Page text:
Where Poet and Mystic Are One
“The language came from the land,” Letitia intoned in her lush Welsh accent. “Remember before Christ and before and before and before when we had 13 eyes on our body, and 13 ears? We still have them but we don’t use them. We heard sounds that we don’t hear anymore. And we began to repeat them and form them into language.”
I met Letitia at the first workshop I gave on the “far” side of the Atlantic: Wales, 2006. It was my first taste of a culture – and here I include both Welsh and Irish – where poetic language seems inscribed in the marrow, where lines of Yeats or Dylan Thomas rock babies to sleep, where poets have been seen throughout the eras as the wisdom keepers and mystics.
Of course, many Irish and Welsh people have hastened to caution me against waxing rhapsodic and romanticizing a culture where just as many kids have been scared off poetry in grammar school as on my side of the Atlantic, and the adults are still in recovery. Yes, I can relate to that, and so can many who come to my workshops and concerts regardless of nationality. I give thanks that we are “in recovery,” that through some mystery each of us heard a call or felt a longing that was more compelling than the bruises left on some of our psyches by educational mishaps.
Can you relate to this story of the prodigal poem-lover? Do you remember the moment when you changed course, when whatever it was that scared you away from poetry, or bored you, or shamed you into flight was dwarfed by the call to return? What was it that called you back? A voice heard on the radio? A poem spoken at a funeral? A book gifted to you by a new friend? I’d love to hear what it was for you. Leave a comment below if you can relate to this archetypal journey. Tell me about yours.
But I digress.
Back in 2006, when I offered my first “Poetry Dive” workshop in Wales, I don’t think I had any idea that I had stepped into world that would pick me up and carry me to unimagined depths of my own work with the transformational power of poetry.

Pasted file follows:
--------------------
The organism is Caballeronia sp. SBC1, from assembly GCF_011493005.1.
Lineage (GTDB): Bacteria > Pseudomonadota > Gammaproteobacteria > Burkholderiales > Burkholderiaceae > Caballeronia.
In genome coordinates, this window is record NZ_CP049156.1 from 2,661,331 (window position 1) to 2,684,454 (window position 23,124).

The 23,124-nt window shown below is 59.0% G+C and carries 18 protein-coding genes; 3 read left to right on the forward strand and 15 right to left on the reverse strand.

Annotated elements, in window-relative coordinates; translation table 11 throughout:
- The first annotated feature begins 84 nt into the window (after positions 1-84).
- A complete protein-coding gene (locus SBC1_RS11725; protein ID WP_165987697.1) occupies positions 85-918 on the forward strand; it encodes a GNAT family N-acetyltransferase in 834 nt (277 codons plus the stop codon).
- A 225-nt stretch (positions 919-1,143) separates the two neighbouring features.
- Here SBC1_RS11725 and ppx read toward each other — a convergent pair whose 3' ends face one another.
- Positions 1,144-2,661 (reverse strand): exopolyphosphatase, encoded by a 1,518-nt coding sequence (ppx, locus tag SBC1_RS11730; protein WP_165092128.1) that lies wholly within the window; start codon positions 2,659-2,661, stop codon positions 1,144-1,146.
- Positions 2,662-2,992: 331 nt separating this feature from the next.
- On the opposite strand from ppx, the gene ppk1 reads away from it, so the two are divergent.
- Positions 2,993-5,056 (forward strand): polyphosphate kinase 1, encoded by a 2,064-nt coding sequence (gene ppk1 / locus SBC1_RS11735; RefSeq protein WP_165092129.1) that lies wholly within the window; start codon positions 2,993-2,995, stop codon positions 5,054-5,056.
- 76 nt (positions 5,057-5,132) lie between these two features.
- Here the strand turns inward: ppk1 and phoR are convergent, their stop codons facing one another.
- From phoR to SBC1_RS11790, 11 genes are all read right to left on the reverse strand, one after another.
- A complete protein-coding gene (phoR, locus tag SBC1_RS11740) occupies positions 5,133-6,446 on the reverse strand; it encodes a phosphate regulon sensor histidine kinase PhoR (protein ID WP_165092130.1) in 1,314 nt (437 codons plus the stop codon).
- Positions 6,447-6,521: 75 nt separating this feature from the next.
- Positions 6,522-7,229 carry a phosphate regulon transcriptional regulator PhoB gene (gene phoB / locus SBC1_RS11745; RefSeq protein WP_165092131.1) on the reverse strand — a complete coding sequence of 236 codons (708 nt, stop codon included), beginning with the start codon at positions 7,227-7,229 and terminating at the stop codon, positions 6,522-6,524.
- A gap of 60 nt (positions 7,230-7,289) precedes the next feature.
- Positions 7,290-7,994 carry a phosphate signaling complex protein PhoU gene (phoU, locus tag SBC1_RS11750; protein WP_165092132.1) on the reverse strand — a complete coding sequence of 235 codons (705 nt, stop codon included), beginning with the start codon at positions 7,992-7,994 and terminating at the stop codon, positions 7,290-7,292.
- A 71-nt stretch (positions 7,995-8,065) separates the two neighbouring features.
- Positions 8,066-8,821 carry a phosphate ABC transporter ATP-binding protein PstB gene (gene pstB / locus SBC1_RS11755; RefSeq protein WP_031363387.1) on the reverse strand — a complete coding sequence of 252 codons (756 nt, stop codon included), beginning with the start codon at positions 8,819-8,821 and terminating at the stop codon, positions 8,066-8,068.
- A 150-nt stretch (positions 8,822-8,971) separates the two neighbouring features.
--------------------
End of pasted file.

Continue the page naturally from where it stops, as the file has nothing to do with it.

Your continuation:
I have not yet found words to express the profound gift that these lands and their people have given me in their willingness to explore beyond the edges of their own “known” and mine too; in their willingness to take poems into their lives, voices, communities, workplaces, dinner parties, hospitals, therapy sessions, groups, seminars, parenting, partnerships… and on and on. All of my work today, from serving underpriviledged communities in Kenya to leading soul shifting retreats on Hawaii, is infused with what I discovered in Celtica.
As one person said,
It has been more awesome than any religious experience – being taken out of myself, into myself. Many encounters – the angels Jacob wrestled with I have encountered in the poems – radically disturbing yet affirming also. I am now seeing myself as holding citizenship of a bigger world – and perhaps not just citizenship, but leadership.
I have discovered that a poem-as-sacred-medicine is a visceral indwelling entity and as such it transforms. It has to be voiced because the voice is a present-moment experience – and only in the present-moment can healing happen.
Every time time I speak a poem now, my body straightens, and I am in a “sudden grace.” I feel reborn into another body, another wisdom beyond me, into something and someone I must know and yet have never before embodied.